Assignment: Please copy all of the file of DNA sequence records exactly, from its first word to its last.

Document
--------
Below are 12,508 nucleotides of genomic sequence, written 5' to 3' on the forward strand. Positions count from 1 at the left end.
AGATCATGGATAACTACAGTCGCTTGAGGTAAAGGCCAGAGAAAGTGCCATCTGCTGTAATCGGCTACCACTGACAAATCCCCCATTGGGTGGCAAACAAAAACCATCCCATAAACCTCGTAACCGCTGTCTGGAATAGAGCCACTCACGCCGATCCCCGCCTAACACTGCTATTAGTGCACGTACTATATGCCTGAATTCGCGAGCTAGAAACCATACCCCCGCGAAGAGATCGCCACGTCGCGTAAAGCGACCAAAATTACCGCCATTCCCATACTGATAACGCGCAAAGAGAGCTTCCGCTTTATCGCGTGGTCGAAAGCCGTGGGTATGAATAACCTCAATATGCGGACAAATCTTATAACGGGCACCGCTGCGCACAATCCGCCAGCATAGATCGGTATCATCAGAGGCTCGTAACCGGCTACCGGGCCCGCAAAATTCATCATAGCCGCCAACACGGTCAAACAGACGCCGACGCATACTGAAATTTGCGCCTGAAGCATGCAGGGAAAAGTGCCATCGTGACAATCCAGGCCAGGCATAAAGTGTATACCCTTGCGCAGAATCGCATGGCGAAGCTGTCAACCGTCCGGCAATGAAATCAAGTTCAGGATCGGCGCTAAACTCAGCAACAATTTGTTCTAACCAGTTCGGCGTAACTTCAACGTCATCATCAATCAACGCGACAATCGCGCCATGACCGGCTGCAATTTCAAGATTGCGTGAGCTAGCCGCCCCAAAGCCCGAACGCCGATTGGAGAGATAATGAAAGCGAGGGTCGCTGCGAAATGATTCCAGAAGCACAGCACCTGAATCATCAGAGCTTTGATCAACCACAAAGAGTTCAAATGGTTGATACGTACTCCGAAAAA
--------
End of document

Below are 12,508 nucleotides of genomic sequence, written 5' to 3' on the forward strand. Positions count from 1 at the left end.
AGATCATGGATAACTACAGTCGCTTGAGGTAAAGGCCAGAGAAAGTGCCATCTGCTGTAATCGGCTACCACTGACAAATCCCCCATTGGGTGGCAAACAAAAACCATCCCATAAACCTCGTAACCGCTGTCTGGAATAGAGCCACTCACGCCGATCCCCGCCTAACACTGCTATTAGTGCACGTACTATATGCCTGAATTCGCGAGCTAGAAACCATACCCCCGCGAAGAGATCGCCACGTCGCGTAAAGCGACCAAAATTACCGCCATTCCCATACTGATAACGCGCAAAGAGAGCTTCCGCTTTATCGCGTGGTCGAAAGCCGTGGGTATGAATAACCTCAATATGCGGACAAATCTTATAACGGGCACCGCTGCGCACAATCCGCCAGCATAGATCGGTATCATCAGAGGCTCGTAACCGGCTACCGGGCCCGCAAAATTCATCATAGCCGCCAACACGGTCAAACAGACGCCGACGCATACTGAAATTTGCGCCTGAAGCATGCAGGGAAAAGTGCCATCGTGACAATCCAGGCCAGGCATAAAGTGTATACCCTTGCGCAGAATCGCATGGCGAAGCTGTCAACCGTCCGGCAATGAAATCAAGTTCAGGATCGGCGCTAAACTCAGCAACAATTTGTTCTAACCAGTTCGGCGTAACTTCAACGTCATCATCAATCAACGCGACAATCGCGCCATGACCGGCTGCAATTTCAAGATTGCGTGAGCTAGCCGCCCCAAAGCCCGAACGCCGATTGGAGAGATAATGAAAGCGAGGGTCGCTGCGAAATGATTCCAGAAGCACAGCACCTGAATCATCAGAGCTTTGATCAACCACAAAGAGTTCAAATGGTTGATACGTACTCCGAAAAA